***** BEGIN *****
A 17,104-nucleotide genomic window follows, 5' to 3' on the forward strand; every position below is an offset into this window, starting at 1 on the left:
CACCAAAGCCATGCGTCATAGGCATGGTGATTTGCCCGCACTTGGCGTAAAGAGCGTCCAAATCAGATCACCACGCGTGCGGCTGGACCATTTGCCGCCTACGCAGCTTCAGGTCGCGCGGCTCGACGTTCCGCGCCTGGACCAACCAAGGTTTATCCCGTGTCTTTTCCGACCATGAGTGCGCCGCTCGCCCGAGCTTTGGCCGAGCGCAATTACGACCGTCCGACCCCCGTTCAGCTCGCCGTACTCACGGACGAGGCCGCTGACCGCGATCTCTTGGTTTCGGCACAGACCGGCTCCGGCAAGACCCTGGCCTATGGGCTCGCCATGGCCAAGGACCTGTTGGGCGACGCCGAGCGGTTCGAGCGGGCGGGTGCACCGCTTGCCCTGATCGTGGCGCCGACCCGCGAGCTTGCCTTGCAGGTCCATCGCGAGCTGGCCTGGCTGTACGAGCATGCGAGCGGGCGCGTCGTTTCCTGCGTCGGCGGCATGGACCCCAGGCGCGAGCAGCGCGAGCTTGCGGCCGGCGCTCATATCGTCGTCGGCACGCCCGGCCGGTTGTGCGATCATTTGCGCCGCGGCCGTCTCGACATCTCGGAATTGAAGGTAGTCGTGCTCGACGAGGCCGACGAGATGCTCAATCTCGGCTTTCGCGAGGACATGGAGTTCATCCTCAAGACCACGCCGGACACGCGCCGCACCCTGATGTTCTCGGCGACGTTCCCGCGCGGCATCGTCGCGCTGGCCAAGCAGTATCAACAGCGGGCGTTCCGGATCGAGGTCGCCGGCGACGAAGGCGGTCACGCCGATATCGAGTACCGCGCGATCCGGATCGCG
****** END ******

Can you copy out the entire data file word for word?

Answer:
A 17,104-nucleotide genomic window follows, 5' to 3' on the forward strand; every position below is an offset into this window, starting at 1 on the left:
CACCAAAGCCATGCGTCATAGGCATGGTGATTTGCCCGCACTTGGCGTAAAGAGCGTCCAAATCAGATCACCACGCGTGCGGCTGGACCATTTGCCGCCTACGCAGCTTCAGGTCGCGCGGCTCGACGTTCCGCGCCTGGACCAACCAAGGTTTATCCCGTGTCTTTTCCGACCATGAGTGCGCCGCTCGCCCGAGCTTTGGCCGAGCGCAATTACGACCGTCCGACCCCCGTTCAGCTCGCCGTACTCACGGACGAGGCCGCTGACCGCGATCTCTTGGTTTCGGCACAGACCGGCTCCGGCAAGACCCTGGCCTATGGGCTCGCCATGGCCAAGGACCTGTTGGGCGACGCCGAGCGGTTCGAGCGGGCGGGTGCACCGCTTGCCCTGATCGTGGCGCCGACCCGCGAGCTTGCCTTGCAGGTCCATCGCGAGCTGGCCTGGCTGTACGAGCATGCGAGCGGGCGCGTCGTTTCCTGCGTCGGCGGCATGGACCCCAGGCGCGAGCAGCGCGAGCTTGCGGCCGGCGCTCATATCGTCGTCGGCACGCCCGGCCGGTTGTGCGATCATTTGCGCCGCGGCCGTCTCGACATCTCGGAATTGAAGGTAGTCGTGCTCGACGAGGCCGACGAGATGCTCAATCTCGGCTTTCGCGAGGACATGGAGTTCATCCTCAAGACCACGCCGGACACGCGCCGCACCCTGATGTTCTCGGCGACGTTCCCGCGCGGCATCGTCGCGCTGGCCAAGCAGTATCAACAGCGGGCGTTCCGGATCGAGGTCGCCGGCGACGAAGGCGGTCACGCCGATATCGAGTACCGCGCGATCCGGATCGCG